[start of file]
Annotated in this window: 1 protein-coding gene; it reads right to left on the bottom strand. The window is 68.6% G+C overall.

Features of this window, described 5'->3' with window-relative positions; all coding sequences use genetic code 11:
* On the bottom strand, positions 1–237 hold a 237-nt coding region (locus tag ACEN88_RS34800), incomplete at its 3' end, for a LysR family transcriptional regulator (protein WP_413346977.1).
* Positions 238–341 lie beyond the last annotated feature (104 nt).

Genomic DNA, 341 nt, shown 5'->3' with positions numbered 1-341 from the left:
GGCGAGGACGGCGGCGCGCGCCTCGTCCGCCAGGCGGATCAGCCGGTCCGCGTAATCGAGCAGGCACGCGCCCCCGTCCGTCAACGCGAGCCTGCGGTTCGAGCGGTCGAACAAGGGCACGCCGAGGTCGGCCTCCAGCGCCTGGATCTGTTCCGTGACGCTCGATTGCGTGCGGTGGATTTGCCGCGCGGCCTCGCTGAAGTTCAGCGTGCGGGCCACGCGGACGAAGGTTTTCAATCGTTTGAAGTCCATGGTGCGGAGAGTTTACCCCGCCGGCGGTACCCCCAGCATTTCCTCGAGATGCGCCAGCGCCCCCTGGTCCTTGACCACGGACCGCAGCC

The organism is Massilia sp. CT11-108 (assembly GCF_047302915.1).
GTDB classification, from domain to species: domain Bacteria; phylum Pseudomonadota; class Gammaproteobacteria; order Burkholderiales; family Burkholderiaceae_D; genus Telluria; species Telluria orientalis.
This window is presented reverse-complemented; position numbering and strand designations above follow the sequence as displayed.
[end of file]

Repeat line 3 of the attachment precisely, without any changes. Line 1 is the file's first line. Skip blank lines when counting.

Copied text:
* On the bottom strand, positions 1–237 hold a 237-nt coding region (locus tag ACEN88_RS34800), incomplete at its 3' end, for a LysR family transcriptional regulator (protein WP_413346977.1).